Sunday, October 19, 2008

For the Lack of Salt Marsh Hay

This year has been a little strange. My favorite little gardening center is going out of business. In the spring they didn't have as much variety as usual. The worst part was that they didn't have the salt marsh hay that I usually use as a mulch. They had something silly called Mainely Mulch - which I might point out is not from Maine despite the name. It is from Connecticut.

It is chopped hay that has been heated to get rid of the weed seeds. Sigh. I did unhappily buy it since I was lacking another choice at the time. I spread it on my garden paths. The seeds in it did sprout, but I have to say I was happy about it. They were clover and grass - basically cover crops. My dog loved the grass seed (oats or rye maybe), so she ate it all down. And the clover grew. And it grew some more. Right now it covers the edge of my paths making my garden look lusher than it otherwise would. It is trying to go to seed, but I'm resisting it, snipping the pretty purple flowers off as they grow.

I actually wouldn't mind my paths going into clover permanently, but I think dutch clover would be better. It is so much shorter. I need a new source of salt marsh hay. I'll have to keep my eye open.


  1. That stinks that they don't carry the type of hay you like anymore. Wahoo for getting a "free" cover crop out of the deal though!

  2. Hmmm - what it salt marsh? Is it similar to hay? I don't think I've ever come across it.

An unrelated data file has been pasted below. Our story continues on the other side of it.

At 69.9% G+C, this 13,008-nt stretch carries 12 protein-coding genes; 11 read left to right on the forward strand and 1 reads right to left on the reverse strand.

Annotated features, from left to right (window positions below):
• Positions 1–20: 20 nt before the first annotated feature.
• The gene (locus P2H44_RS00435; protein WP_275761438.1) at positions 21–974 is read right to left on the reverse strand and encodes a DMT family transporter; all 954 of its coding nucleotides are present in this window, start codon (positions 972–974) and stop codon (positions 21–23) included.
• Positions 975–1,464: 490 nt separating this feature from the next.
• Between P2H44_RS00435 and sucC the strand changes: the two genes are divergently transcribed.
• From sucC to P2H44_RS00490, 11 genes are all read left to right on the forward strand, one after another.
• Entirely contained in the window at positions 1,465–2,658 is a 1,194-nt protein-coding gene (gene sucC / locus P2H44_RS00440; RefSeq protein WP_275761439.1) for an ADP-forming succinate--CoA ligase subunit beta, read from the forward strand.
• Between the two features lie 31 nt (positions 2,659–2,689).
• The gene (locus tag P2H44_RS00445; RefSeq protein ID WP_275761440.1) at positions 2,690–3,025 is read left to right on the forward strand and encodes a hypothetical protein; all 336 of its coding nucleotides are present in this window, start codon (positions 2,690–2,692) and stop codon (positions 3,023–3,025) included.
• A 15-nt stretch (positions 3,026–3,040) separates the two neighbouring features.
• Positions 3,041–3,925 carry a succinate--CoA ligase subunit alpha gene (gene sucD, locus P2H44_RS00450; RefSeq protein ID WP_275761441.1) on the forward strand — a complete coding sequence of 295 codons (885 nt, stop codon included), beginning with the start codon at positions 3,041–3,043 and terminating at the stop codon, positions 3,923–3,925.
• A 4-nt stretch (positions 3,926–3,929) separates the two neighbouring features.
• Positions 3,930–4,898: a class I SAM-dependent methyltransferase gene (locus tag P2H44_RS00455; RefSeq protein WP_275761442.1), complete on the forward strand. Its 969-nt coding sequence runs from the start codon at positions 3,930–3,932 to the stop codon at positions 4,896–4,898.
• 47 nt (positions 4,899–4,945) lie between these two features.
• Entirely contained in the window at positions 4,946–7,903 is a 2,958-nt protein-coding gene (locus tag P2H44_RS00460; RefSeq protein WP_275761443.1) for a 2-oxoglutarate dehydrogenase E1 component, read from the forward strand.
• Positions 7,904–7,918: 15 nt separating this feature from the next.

My dog has been eating grass like crazy. I was worried but the vet said it should be okay if I'm not using pesticides and her digestion seems okay. Now I'm wondering if I should start putting a bit of salad aside for her!

  3. I am just trying to encourage more red clover to grow in my garden in order to harvest the flowers for tea or some other interesting looking recipes in this ancient book I found about wild recipes. Hopefully, I won't regret it ;-)

    P.S. One of my favourite books is also Ender's Game.

  4. Salt marsh hay is a local product here. It is the hay cut from the salt marsh. Its strength is that the seeds won't grow on dry land. So think hay without weed seeds.

    And my dog so loves eating grass. We don't poison the yard so it is relatively safe. I say relatively because in the spring when they aren't used to it they can get upset stomachs. She loves the cover crop grasses more than the lawn or the weed grasses.

    And I was just throwing the flowers away? You can make tea from them? Maybe I'll look into that.

  5. That's really sad that private nurseries are going out of business. The clover in my garden is so deeply rooted, (it looks like a different type than yours, with smaller leaves), but it's the devil to pull out.